The difference for cults, as for terrorists and gangs, is that the individual must participate in the group’s reinforcement cycle by demonstrating in-behaviour; the individual is not free with reduce or withdraw their investment without acute harm. As with an abusive interpersonal relationship, there is dysfunctional “secret-keeping” so that the individual is shamed or made afraid to disclose the secret to an outsider, since an outsider would immediately recognize this and remind the individual that this secret concerns abnormal behavior. The abusive group thus isolates the individual from anything external that could “normalize” the individual – a normalizing influence vaccinates the individual against the group’s indoctrination to some extent, and doubt / disloyalty / heresy brings an “acute harm” response from the group against the individual. As discussed above, the individual simply won’t listen to externals, let alone accepting learning or insight from externals.
The Baader group’s “confessionals” are an excellent example of this genre.
Yet the same problem occurs as with the usual response to the violent incident as described above: Deprogramming from a cult/gang/terrorist group is itself a coercive response that feeds the Parent/Child dynamic. Fully twenty years ago ethicists outline these problems (http://www.csj.org/pubs_co/guestcolumn/coguest104.htm) and I still haven’t come across a solution.
Now let’s move along to the problem of defining terrorism, so we know who’s a terrorist.
In 1992 the UN stated, “Criminal acts intended or calculated to provoke a state of terror in the general public, a group of persons or particular persons for political purposes are in any circumstance unjustifiable, whatever the considerations of a political, philosophical, ideological, racial, ethnic, religious or any other nature that may be invoked to justify them.” (The full citation: 1994 United Nations Declaration on Measures to Eliminate International Terrorism annex to UN General Assembly resolution 49/60 ,”Measures to Eliminate International Terrorism”, of December 9, 1994 – http://www.un.org/documents/ga/res/49/a49r060.htm)
So it’s bad for you to frighten and hit people? Not really helpful. I’ve described terrorism as “formalized bullying” but so is a criminal mafia, an economic cartel, and so forth. In fact, every agency sort of muddles along with its jurisdiction’s unique take on terrorism, and it’s not working very well at all. Since 9/11 and 7/7 there have been a lot more people applying a lot more criteria toward making a definition (overview – https://en.wikipedia.org/wiki/Definitions_of_terrorism) but the problem basically comes down to that classic question of justifiable violence (overview – https://en.wikipedia.org/wiki/Just_war).
So it occurred to me that perhaps we’re approaching this question from the wrong angle with the “just war” thing. Perhaps we need to worry less about why it started and worrying over whether that was a good-enough cause. Ayn Rand wrote:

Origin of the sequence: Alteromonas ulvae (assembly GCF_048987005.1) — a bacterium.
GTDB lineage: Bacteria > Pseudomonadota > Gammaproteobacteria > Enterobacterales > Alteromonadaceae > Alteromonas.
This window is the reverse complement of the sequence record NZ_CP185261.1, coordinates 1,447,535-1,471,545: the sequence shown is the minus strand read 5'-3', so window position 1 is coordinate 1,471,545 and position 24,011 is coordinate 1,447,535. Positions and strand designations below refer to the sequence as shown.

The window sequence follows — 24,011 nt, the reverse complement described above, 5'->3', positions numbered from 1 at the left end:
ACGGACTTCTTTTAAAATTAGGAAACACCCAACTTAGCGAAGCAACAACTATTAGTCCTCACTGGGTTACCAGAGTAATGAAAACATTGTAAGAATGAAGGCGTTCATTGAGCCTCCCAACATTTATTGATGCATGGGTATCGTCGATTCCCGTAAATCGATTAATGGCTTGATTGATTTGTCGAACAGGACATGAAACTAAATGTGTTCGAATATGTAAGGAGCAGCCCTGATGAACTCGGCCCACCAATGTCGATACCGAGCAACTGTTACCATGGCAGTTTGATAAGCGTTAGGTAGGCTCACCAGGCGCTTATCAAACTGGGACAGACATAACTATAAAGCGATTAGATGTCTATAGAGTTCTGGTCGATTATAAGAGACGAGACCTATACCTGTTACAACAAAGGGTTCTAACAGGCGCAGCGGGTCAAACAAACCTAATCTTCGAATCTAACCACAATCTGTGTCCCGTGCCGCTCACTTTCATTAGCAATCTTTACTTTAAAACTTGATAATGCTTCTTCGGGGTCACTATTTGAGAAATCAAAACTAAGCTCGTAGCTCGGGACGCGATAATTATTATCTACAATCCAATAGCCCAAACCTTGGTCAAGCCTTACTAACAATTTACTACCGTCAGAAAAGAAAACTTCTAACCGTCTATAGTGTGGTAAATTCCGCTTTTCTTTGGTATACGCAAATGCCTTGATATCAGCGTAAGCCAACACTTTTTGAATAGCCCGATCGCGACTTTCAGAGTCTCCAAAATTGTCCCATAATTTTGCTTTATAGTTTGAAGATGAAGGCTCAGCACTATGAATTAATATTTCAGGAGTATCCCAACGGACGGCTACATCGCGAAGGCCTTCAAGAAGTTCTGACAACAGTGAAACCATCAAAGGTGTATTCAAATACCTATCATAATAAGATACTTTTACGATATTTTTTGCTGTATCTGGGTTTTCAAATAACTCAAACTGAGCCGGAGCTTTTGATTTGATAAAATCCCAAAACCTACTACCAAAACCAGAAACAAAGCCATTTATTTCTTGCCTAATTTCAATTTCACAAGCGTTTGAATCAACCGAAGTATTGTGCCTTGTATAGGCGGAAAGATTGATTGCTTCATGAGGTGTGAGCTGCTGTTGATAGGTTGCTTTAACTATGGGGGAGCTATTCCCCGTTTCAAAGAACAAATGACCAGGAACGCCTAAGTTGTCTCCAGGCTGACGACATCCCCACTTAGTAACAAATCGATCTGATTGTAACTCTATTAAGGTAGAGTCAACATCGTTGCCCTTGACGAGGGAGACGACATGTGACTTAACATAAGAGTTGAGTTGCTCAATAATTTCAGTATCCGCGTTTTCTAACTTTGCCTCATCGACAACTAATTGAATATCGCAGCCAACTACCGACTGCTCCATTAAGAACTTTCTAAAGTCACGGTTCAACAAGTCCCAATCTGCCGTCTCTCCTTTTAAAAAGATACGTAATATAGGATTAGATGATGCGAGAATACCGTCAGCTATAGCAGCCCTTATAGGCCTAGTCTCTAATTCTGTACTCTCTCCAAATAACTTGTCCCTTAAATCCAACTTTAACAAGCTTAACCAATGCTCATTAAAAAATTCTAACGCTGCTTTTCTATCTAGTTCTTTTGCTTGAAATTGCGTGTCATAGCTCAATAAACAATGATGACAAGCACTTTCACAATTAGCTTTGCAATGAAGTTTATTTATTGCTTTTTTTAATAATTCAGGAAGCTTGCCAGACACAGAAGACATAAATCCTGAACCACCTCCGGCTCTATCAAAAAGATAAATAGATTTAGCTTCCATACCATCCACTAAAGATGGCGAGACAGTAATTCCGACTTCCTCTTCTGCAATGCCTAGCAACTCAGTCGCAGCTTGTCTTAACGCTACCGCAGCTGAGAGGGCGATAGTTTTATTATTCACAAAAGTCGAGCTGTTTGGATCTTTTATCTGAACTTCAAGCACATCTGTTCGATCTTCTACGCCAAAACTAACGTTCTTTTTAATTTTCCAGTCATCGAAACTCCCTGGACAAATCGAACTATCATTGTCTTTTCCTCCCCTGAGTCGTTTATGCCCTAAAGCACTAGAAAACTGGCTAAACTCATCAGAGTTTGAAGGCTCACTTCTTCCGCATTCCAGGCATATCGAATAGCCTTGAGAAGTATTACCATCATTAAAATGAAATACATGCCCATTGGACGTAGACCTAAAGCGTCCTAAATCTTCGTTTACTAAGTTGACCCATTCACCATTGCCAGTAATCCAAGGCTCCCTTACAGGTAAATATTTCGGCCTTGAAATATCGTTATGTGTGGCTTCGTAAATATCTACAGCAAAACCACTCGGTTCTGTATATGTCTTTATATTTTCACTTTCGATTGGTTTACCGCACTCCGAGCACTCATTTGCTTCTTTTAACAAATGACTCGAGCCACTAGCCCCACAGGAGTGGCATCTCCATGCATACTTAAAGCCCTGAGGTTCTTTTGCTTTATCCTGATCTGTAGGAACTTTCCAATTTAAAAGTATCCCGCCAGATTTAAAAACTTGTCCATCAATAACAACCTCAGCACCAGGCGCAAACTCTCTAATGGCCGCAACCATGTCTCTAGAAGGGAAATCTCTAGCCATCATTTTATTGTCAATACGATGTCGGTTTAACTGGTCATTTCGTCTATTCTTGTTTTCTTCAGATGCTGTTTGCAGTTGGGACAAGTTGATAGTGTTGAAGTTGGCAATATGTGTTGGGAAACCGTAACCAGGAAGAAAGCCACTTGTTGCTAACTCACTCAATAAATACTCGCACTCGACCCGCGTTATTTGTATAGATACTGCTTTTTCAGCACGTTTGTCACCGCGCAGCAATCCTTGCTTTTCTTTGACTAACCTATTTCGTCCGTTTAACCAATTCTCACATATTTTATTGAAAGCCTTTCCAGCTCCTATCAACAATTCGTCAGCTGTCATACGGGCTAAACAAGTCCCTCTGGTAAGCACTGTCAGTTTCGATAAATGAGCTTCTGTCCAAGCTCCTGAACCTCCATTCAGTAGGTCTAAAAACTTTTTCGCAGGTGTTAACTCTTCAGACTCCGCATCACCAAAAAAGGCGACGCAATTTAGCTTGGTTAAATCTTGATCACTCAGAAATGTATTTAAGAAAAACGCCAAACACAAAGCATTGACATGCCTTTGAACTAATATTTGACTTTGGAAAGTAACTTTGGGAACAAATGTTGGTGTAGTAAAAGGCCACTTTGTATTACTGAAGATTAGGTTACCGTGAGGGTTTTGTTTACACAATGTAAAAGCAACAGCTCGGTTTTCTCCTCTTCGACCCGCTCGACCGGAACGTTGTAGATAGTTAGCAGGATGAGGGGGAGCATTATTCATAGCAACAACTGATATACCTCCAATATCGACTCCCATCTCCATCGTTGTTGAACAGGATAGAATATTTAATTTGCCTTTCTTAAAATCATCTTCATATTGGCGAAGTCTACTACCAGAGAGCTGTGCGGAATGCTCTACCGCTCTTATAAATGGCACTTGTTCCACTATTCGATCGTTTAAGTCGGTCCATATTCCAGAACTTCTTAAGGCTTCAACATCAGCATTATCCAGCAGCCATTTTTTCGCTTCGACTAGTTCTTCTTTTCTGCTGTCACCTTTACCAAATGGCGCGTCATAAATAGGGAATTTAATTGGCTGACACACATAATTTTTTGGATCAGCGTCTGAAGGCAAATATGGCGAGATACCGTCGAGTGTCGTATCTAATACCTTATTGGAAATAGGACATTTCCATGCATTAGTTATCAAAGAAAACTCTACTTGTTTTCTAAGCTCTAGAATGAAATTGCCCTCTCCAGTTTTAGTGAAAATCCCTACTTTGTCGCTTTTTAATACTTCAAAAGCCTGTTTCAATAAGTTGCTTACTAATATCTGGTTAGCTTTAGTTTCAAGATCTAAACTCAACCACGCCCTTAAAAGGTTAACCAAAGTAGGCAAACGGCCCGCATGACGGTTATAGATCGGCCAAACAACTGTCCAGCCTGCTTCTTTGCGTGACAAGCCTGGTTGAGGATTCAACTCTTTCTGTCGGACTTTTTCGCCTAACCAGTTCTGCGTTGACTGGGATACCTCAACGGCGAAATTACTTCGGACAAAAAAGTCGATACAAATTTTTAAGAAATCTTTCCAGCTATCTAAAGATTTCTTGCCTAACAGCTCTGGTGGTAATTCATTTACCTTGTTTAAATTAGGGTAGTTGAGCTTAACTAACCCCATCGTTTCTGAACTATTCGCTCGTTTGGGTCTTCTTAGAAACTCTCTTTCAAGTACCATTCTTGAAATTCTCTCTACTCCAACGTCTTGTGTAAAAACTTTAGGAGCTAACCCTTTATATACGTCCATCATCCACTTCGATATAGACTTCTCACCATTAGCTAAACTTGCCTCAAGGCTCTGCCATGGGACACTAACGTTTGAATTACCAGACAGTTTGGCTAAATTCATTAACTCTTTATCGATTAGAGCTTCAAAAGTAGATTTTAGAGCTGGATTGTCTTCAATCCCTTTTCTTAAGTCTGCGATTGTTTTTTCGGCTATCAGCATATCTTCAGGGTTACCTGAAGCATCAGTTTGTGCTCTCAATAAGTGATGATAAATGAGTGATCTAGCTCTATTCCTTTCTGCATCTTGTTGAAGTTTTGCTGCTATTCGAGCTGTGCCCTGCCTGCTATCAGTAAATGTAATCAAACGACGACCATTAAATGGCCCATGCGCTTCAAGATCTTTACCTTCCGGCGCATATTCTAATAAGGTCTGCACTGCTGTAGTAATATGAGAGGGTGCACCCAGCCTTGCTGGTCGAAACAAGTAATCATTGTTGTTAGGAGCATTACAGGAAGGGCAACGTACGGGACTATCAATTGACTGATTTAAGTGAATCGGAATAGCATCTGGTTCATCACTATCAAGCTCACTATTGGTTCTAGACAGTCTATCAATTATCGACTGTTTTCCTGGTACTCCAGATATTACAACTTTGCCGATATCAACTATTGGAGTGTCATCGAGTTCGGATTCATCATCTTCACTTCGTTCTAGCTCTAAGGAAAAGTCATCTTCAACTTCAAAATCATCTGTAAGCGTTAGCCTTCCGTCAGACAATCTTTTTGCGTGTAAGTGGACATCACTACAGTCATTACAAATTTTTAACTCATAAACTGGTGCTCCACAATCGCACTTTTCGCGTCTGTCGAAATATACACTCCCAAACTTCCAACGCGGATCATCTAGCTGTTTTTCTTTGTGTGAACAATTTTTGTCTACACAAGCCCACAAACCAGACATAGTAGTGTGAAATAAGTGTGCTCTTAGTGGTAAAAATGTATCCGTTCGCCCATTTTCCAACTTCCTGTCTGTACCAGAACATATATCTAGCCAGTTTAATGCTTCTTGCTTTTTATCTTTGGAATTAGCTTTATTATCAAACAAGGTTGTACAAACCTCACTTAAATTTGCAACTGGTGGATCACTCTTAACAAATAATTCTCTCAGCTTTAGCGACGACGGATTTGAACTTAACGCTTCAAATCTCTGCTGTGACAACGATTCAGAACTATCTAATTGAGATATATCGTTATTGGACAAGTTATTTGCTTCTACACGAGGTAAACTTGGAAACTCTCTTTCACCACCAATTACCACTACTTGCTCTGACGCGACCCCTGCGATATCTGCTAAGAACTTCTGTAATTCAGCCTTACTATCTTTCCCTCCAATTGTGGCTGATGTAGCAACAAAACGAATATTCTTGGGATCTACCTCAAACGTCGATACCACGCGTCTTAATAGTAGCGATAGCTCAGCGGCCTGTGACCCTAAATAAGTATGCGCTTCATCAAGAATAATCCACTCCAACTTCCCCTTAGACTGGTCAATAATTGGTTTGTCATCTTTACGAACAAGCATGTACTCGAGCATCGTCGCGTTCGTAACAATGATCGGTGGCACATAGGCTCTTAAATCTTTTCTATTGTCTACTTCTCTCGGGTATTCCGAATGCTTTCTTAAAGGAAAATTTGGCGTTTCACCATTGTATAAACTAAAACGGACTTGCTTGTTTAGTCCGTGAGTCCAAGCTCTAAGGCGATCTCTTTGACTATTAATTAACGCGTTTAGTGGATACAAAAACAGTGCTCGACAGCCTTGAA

Whatever may be open to disagreement, there is one act of evil that may not, the act that no man may commit against others and no man may sanction or forgive. So long as men desire to live together, no man may initiate—do you hear me? no man may start—the use of physical force against others.
To interpose the threat of physical destruction between a man and his perception of reality, is to negate and paralyze his means of survival; to force him to act against his own judgment, is like forcing him to act against his own sight. Whoever, to whatever purpose or extent, initiates the use of force, is a killer acting on the premise of death in a manner wider than murder: the premise of destroying man’s capacity to live.
Do not open your mouth to tell me that your mind has convinced you of your right to force my mind. Force and mind are opposites; morality ends where a gun begins. When you declare that men are irrational animals and propose to treat them as such, you define thereby your own character and can no longer claim the sanction of reason—as no advocate of contradictions can claim it. There can be no “right” to destroy the source of rights, the only means of judging right and wrong: the mind.
To force a man to drop his own mind and to accept your will as a substitute, with a gun in place of a syllogism, with terror in place of proof, and death as the final argument—is to attempt to exist in defiance of reality. Reality demands of man that he act for his own rational interest; your gun demands of him that he act against it. Reality threatens man with death if he does not act on his rational judgment; you threaten him with death if he does. You place him in a world where the price of his life is the surrender of all the virtues required by life—and death by a process of gradual destruction is all that you and your system will achieve, when death is made to be the ruling power, the winning argument in a society of men.
Be it a highwayman who confronts a traveler with the ultimatum: “Your money or your life,” or a politician who confronts a country with the ultimatum: “Your children’s education or your life,” the meaning of that ultimatum is: “Your mind or your life”—and neither is possible to man without the other.
Exactly. As I wrote above, the problem of who started it is age-old – but as this passage shows, who is the really problem instead of why.
So far the only thing I’ve come up with is that, ideally, we could all simply agree to say, “As of this date, it is how it is. You start something after this date, you’re wrong and it’s on you.” How all 7,000,000,000 of us are going to agree on that is another problem – especially if any diplomats are involved, we’ll have to negotiate a meeting to schedule negotiations about what shape the negotiating table should be.
The only other thing I’ve come up with so far is that the difference between criminality and terrorism is self-obesession, especially in denying the eventuality of consequences. Both types deliberately choose to hurt people, maybe a lot of people, maybe people they don’t know and people who don’t actually have anything to do with their behaviour beyond that most pathetic of excuses for harming the innocent (wrong place/wrong time). Professional criminals know that there is a personally-adverse consequence to what they do and, while they will do everything to avoid the consequence, on some level they accept that it could happen to them – even if it shouldn’t, it could. Terrorists know there is a personally-adverse consequence but they are convinced that it should never apply to them at all, because no right-thinking (that is, their-way-of-thinking) person would ever presume to apply a consequence to them. It takes “special snowflake syndrome” beyond a habit of thought into a lifestyle. Then again, by that standard, there are an awful lot of narcissists who would qualify as terrorists… although if you’ve ever known one well, you’ve probably experienced a little bit of emotional terrorism at least. This leads us back to the problem with the current non-definition of terrorism, the question of degree.
I’ll keep working on it.